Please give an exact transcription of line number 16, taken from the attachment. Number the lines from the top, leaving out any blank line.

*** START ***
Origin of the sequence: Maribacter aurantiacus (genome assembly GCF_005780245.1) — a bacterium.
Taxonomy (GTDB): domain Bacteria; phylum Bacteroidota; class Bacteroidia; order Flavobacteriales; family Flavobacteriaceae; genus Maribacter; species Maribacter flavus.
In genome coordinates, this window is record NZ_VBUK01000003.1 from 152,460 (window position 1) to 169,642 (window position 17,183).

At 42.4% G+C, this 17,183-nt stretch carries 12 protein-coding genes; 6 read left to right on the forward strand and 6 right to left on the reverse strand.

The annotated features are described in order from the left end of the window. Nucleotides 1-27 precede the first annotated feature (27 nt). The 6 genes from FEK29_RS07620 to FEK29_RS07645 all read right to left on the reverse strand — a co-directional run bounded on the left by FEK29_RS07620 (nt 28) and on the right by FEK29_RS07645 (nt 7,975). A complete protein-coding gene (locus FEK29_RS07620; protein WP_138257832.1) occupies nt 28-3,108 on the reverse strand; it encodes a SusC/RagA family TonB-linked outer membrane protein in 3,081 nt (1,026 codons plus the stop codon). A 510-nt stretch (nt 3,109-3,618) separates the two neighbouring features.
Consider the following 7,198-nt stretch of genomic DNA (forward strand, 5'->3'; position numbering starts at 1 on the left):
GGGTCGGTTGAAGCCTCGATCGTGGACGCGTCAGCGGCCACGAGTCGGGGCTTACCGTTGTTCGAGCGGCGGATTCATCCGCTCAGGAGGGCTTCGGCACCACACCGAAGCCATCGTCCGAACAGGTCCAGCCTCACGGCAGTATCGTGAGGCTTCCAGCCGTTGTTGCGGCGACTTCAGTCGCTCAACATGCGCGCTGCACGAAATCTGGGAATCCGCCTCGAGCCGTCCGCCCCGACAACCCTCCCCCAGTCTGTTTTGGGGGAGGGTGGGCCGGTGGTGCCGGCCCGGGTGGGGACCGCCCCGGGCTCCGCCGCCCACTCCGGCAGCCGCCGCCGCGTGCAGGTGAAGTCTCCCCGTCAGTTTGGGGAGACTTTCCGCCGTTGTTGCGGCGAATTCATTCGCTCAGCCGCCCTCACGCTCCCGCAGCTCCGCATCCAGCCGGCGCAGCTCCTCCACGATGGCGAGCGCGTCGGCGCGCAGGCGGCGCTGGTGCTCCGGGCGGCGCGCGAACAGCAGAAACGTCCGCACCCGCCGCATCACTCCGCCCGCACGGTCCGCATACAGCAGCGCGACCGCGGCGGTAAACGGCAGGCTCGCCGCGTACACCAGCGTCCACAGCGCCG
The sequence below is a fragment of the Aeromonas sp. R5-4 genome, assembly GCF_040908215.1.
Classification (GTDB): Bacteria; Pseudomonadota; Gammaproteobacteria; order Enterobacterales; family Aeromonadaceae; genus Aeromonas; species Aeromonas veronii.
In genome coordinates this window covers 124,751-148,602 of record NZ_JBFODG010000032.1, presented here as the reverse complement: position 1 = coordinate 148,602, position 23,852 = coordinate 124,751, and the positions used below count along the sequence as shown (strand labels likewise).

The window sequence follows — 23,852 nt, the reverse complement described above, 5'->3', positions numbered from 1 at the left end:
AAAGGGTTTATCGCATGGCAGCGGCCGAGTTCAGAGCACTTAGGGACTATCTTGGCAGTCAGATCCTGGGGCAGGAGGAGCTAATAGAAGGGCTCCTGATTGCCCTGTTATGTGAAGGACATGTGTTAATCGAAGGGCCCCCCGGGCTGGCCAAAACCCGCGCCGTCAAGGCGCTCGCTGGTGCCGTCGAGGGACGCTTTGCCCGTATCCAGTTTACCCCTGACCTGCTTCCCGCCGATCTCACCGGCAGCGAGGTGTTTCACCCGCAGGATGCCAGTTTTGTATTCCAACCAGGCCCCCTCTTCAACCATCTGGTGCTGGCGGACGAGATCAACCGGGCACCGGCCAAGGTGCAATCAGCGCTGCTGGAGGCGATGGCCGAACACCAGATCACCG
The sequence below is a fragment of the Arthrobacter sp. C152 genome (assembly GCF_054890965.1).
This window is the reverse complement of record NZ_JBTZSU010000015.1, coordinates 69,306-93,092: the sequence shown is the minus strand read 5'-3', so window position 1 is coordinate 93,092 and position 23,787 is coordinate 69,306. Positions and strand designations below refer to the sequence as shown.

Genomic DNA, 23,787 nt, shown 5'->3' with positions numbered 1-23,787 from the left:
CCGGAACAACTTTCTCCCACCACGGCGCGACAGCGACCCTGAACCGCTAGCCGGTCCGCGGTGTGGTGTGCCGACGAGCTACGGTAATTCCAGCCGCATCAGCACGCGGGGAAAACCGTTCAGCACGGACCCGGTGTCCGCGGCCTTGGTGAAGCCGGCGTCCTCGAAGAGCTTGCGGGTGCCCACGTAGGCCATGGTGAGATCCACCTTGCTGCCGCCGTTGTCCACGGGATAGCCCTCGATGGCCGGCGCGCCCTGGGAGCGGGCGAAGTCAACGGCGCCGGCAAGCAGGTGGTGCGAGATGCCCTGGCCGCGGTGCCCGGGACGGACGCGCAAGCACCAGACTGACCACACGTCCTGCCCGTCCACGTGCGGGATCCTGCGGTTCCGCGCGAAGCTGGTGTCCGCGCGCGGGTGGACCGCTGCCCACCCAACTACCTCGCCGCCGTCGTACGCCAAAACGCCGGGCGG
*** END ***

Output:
CCGGAACAACTTTCTCCCACCACGGCGCGACAGCGACCCTGAACCGCTAGCCGGTCCGCGGTGTGGTGTGCCGACGAGCTACGGTAATTCCAGCCGCATCAGCACGCGGGGAAAACCGTTCAGCACGGACCCGGTGTCCGCGGCCTTGGTGAAGCCGGCGTCCTCGAAGAGCTTGCGGGTGCCCACGTAGGCCATGGTGAGATCCACCTTGCTGCCGCCGTTGTCCACGGGATAGCCCTCGATGGCCGGCGCGCCCTGGGAGCGGGCGAAGTCAACGGCGCCGGCAAGCAGGTGGTGCGAGATGCCCTGGCCGCGGTGCCCGGGACGGACGCGCAAGCACCAGACTGACCACACGTCCTGCCCGTCCACGTGCGGGATCCTGCGGTTCCGCGCGAAGCTGGTGTCCGCGCGCGGGTGGACCGCTGCCCACCCAACTACCTCGCCGCCGTCGTACGCCAAAACGCCGGGCGG